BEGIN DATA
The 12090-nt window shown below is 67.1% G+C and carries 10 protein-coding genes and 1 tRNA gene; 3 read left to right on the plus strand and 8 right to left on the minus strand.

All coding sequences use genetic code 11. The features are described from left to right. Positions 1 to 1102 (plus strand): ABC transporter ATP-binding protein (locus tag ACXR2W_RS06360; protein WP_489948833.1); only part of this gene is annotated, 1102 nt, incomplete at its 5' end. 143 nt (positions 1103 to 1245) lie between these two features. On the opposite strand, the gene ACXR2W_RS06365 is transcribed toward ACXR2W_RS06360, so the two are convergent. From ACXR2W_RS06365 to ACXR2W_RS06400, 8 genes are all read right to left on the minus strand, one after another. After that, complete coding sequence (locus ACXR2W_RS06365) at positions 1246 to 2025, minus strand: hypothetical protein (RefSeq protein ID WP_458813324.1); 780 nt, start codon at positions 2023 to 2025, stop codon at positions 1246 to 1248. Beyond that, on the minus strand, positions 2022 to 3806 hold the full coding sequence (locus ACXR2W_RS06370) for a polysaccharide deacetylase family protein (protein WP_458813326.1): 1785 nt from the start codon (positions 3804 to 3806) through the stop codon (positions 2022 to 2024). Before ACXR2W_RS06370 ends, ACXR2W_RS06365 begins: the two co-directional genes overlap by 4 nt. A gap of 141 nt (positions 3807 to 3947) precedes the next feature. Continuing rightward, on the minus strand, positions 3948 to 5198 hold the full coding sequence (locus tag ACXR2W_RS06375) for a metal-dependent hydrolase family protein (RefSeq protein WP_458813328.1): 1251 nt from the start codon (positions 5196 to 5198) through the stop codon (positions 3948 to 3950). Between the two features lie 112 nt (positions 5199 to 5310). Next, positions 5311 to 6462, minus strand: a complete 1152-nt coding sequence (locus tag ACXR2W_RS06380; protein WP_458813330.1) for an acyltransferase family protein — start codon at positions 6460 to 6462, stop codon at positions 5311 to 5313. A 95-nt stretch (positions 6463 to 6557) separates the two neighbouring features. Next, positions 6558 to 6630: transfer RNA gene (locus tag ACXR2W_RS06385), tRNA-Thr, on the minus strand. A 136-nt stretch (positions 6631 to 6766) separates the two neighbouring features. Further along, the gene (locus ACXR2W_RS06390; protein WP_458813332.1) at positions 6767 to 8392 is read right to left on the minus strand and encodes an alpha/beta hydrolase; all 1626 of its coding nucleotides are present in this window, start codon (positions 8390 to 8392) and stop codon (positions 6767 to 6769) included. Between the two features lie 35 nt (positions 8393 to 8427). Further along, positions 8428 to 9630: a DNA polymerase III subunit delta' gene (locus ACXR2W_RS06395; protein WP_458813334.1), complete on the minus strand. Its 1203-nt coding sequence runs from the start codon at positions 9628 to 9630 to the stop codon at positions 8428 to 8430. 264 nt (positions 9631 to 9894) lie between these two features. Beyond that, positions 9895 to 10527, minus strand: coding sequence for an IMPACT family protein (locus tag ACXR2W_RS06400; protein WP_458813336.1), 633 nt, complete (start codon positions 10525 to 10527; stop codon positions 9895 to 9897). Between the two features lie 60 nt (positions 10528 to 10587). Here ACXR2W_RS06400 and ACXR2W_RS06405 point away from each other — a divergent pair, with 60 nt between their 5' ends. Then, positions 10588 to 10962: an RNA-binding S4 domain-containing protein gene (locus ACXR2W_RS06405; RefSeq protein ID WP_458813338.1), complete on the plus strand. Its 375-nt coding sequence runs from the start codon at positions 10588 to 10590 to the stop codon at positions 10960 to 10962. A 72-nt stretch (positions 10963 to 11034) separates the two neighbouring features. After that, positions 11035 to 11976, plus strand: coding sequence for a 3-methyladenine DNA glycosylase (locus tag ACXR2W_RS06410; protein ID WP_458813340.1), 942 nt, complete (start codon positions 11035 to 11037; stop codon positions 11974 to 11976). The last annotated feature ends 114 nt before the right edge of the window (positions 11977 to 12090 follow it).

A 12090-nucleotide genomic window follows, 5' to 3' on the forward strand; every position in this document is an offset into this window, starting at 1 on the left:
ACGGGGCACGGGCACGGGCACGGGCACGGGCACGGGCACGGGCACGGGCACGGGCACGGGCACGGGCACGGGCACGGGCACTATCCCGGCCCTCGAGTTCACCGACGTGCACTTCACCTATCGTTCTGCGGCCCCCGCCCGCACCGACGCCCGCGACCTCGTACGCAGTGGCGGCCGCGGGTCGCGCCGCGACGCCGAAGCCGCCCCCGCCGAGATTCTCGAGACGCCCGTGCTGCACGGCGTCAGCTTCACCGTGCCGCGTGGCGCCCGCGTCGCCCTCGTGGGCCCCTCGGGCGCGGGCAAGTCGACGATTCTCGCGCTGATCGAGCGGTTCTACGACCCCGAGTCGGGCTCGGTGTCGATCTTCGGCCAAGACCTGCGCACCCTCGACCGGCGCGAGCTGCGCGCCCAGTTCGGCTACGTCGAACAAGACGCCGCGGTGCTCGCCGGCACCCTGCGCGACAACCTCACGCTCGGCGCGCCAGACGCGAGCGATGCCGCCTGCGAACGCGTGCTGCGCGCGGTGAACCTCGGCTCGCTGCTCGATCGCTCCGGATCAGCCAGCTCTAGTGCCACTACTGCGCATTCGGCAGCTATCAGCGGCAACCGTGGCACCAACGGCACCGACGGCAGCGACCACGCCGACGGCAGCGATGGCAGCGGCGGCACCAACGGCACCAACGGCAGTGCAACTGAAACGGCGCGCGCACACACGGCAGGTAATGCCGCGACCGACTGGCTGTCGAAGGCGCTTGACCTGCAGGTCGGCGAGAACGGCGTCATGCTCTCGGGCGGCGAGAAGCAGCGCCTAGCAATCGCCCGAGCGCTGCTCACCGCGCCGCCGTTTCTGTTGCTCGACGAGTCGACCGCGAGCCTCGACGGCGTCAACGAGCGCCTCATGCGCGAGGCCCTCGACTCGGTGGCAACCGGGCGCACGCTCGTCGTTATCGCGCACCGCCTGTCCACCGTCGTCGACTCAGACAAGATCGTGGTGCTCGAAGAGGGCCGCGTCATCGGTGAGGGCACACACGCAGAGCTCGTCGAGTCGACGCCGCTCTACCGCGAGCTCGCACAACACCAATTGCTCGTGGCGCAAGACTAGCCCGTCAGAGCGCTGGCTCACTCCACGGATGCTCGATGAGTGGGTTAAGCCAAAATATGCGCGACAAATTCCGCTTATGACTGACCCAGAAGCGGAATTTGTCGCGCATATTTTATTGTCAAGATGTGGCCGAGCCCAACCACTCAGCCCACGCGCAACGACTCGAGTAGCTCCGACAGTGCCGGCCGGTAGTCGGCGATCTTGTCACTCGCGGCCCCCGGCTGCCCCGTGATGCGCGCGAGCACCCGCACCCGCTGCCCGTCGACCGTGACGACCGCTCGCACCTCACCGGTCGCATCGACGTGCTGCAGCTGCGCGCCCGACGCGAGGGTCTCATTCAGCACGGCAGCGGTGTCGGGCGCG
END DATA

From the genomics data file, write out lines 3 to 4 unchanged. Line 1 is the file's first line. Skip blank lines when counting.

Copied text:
A 12090-nucleotide genomic window follows, 5' to 3' on the forward strand; every position in this document is an offset into this window, starting at 1 on the left:
ACGGGGCACGGGCACGGGCACGGGCACGGGCACGGGCACGGGCACGGGCACGGGCACGGGCACGGGCACGGGCACGGGCACTATCCCGGCCCTCGAGTTCACCGACGTGCACTTCACCTATCGTTCTGCGGCCCCCGCCCGCACCGACGCCCGCGACCTCGTACGCAGTGGCGGCCGCGGGTCGCGCCGCGACGCCGAAGCCGCCCCCGCCGAGATTCTCGAGACGCCCGTGCTGCACGGCGTCAGCTTCACCGTGCCGCGTGGCGCCCGCGTCGCCCTCGTGGGCCCCTCGGGCGCGGGCAAGTCGACGATTCTCGCGCTGATCGAGCGGTTCTACGACCCCGAGTCGGGCTCGGTGTCGATCTTCGGCCAAGACCTGCGCACCCTCGACCGGCGCGAGCTGCGCGCCCAGTTCGGCTACGTCGAACAAGACGCCGCGGTGCTCGCCGGCACCCTGCGCGACAACCTCACGCTCGGCGCGCCAGACGCGAGCGATGCCGCCTGCGAACGCGTGCTGCGCGCGGTGAACCTCGGCTCGCTGCTCGATCGCTCCGGATCAGCCAGCTCTAGTGCCACTACTGCGCATTCGGCAGCTATCAGCGGCAACCGTGGCACCAACGGCACCGACGGCAGCGACCACGCCGACGGCAGCGATGGCAGCGGCGGCACCAACGGCACCAACGGCAGTGCAACTGAAACGGCGCGCGCACACACGGCAGGTAATGCCGCGACCGACTGGCTGTCGAAGGCGCTTGACCTGCAGGTCGGCGAGAACGGCGTCATGCTCTCGGGCGGCGAGAAGCAGCGCCTAGCAATCGCCCGAGCGCTGCTCACCGCGCCGCCGTTTCTGTTGCTCGACGAGTCGACCGCGAGCCTCGACGGCGTCAACGAGCGCCTCATGCGCGAGGCCCTCGACTCGGTGGCAACCGGGCGCACGCTCGTCGTTATCGCGCACCGCCTGTCCACCGTCGTCGACTCAGACAAGATCGTGGTGCTCGAAGAGGGCCGCGTCATCGGTGAGGGCACACACGCAGAGCTCGTCGAGTCGACGCCGCTCTACCGCGAGCTCGCACAACACCAATTGCTCGTGGCGCAAGACTAGCCCGTCAGAGCGCTGGCTCACTCCACGGATGCTCGATGAGTGGGTTAAGCCAAAATATGCGCGACAAATTCCGCTTATGACTGACCCAGAAGCGGAATTTGTCGCGCATATTTTATTGTCAAGATGTGGCCGAGCCCAACCACTCAGCCCACGCGCAACGACTCGAGTAGCTCCGACAGTGCCGGCCGGTAGTCGGCGATCTTGTCACTCGCGGCCCCCGGCTGCCCCGTGATGCGCGCGAGCACCCGCACCCGCTGCCCGTCGACCGTGACGACCGCTCGCACCTCACCGGTCGCATCGACGTGCTGCAGCTGCGCGCCCGACGCGAGGGTCTCATTCAGCACGGCAGCGGTGTCGGGCGCG